Founding the World State: H. G. Wells on Empire and the English-Speaking Peoples
International Studies Quarterly
Oxford University Press
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Bell, D. (2018). Founding the World State: H. G. Wells on Empire and the English-Speaking Peoples. International Studies Quarterly, 62 (4), 867-879. https://doi.org/10.1093/isq/sqy041
Herbert George Wells was one of the leading public intellectuals of the first half of the twentieth century. Most famous today as a founder of modern science fiction, he was once known throughout the world as a visionary social and political thinker. Questions of global order occupied a central place in his work. From the opening decade of the century until the close of the Second World War, he campaigned tirelessly for the creation of a world state, which would act as a guarantor of universal peace and justice. Yet, scholarship on Wells pays insufficient attention to the complex and conflicted nature of Wells's early views about how to build a world state. In particular, it neglects the tensions between his advocacy of a New Republic, formed by the unification of the English-speaking peoples, and his support for liberal imperialism. I analyze the development of this theme in Wells's political thinking during the years before WWI, a formative period in his intellectual life. I demonstrate how his conceptions of race, empire, and Anglo-American union shifted over time, show how his political arguments connected to his underlying views about social explanation and language, and highlight how his interpretation of the United States profoundly influenced his ideas about world order.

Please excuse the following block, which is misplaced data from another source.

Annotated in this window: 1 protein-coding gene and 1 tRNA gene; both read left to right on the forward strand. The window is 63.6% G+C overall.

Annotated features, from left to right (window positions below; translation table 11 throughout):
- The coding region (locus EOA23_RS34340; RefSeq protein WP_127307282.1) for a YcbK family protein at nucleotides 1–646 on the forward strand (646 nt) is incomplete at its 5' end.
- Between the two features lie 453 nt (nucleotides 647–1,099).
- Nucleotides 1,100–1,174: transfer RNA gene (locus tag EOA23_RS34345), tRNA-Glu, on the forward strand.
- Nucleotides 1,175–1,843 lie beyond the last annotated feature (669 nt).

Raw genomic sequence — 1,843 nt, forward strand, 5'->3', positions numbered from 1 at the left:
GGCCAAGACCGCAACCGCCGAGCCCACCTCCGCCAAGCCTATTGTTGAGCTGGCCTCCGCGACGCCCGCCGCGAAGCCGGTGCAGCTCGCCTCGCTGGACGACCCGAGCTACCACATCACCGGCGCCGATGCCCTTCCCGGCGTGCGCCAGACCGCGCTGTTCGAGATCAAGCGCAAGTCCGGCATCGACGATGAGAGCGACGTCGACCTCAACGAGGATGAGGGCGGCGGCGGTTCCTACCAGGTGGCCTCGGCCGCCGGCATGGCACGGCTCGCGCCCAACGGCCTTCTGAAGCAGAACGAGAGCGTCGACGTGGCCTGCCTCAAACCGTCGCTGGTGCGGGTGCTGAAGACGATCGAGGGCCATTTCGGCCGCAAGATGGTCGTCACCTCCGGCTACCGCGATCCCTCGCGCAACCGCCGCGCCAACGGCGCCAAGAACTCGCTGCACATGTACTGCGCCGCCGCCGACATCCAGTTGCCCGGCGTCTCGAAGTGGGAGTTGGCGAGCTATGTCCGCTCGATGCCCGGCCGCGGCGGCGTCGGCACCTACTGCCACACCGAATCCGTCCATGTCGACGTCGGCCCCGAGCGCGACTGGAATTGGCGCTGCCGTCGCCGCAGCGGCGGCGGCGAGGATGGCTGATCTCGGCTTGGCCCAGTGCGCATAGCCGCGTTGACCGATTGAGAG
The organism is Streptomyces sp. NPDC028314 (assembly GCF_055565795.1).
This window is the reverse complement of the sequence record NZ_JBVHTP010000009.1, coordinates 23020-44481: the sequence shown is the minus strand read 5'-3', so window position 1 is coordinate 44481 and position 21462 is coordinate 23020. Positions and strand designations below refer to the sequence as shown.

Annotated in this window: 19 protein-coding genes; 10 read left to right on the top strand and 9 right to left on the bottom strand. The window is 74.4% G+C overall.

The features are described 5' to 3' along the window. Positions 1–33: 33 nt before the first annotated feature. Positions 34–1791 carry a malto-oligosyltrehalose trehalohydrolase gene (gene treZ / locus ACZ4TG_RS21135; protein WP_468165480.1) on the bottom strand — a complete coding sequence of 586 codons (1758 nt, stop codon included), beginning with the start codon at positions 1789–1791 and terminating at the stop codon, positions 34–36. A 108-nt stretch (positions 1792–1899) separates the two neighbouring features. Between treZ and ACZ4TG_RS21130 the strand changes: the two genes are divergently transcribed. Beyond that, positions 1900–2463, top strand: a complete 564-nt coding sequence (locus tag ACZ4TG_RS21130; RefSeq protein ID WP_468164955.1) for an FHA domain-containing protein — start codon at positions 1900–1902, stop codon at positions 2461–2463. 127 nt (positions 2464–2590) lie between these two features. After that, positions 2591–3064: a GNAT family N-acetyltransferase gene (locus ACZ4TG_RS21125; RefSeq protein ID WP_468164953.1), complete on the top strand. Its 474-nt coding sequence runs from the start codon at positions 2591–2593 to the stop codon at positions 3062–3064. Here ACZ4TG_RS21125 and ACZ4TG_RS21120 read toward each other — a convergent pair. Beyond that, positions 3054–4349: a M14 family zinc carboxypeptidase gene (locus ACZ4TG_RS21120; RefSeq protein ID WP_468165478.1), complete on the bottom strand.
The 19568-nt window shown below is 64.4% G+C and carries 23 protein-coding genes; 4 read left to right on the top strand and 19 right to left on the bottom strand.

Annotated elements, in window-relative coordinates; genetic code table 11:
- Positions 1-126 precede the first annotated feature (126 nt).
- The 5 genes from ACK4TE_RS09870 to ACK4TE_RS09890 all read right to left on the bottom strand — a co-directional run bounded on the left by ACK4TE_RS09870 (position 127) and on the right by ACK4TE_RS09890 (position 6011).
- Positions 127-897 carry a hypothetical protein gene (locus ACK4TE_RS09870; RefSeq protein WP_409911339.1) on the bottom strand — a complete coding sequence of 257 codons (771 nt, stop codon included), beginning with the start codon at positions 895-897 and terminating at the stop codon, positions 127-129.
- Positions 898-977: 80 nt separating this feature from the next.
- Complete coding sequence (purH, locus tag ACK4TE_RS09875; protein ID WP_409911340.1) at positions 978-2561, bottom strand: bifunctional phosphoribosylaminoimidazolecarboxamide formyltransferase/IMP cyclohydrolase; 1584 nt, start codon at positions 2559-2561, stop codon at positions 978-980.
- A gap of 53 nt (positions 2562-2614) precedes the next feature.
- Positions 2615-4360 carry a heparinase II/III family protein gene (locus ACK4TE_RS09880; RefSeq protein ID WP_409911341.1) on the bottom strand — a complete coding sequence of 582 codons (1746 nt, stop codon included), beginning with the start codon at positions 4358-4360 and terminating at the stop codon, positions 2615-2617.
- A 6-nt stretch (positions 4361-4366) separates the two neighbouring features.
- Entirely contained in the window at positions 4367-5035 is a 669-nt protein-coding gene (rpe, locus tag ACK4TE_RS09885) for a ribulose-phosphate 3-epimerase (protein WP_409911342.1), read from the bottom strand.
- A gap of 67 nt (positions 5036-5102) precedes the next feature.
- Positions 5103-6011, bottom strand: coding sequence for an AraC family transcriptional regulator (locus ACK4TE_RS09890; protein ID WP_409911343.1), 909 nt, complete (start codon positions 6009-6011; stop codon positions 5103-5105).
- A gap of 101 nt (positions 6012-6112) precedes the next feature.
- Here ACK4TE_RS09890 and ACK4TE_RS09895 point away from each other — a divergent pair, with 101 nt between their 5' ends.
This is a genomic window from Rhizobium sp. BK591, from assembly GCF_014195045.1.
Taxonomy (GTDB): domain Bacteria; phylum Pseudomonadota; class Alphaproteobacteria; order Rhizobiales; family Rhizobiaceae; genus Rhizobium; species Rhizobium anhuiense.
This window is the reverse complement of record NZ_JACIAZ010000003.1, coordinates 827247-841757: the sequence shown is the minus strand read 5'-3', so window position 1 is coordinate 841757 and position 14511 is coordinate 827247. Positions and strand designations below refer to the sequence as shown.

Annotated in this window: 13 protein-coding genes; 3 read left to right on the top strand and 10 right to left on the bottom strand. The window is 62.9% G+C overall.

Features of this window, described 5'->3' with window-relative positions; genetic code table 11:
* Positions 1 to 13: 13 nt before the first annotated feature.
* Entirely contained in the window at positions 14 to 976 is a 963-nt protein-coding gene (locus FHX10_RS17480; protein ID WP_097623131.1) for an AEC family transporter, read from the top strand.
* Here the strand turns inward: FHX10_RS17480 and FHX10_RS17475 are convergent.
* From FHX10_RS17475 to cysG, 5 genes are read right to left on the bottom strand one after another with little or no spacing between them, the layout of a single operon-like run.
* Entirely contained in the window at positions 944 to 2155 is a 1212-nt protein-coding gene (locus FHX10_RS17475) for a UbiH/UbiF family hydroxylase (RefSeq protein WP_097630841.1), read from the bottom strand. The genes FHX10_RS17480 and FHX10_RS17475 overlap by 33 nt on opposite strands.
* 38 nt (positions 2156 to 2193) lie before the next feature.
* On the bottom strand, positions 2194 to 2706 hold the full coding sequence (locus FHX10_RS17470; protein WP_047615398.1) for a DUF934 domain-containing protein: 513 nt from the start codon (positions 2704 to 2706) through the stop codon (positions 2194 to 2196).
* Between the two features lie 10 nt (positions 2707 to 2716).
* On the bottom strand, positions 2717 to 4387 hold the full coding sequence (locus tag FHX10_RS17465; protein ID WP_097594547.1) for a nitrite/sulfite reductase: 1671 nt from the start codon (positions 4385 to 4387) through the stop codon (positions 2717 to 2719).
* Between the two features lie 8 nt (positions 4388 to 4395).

External DOI: https://doi.org/10.1093/isq/sqy041
This record's URL: https://www.repository.cam.ac.uk/handle/1810/278250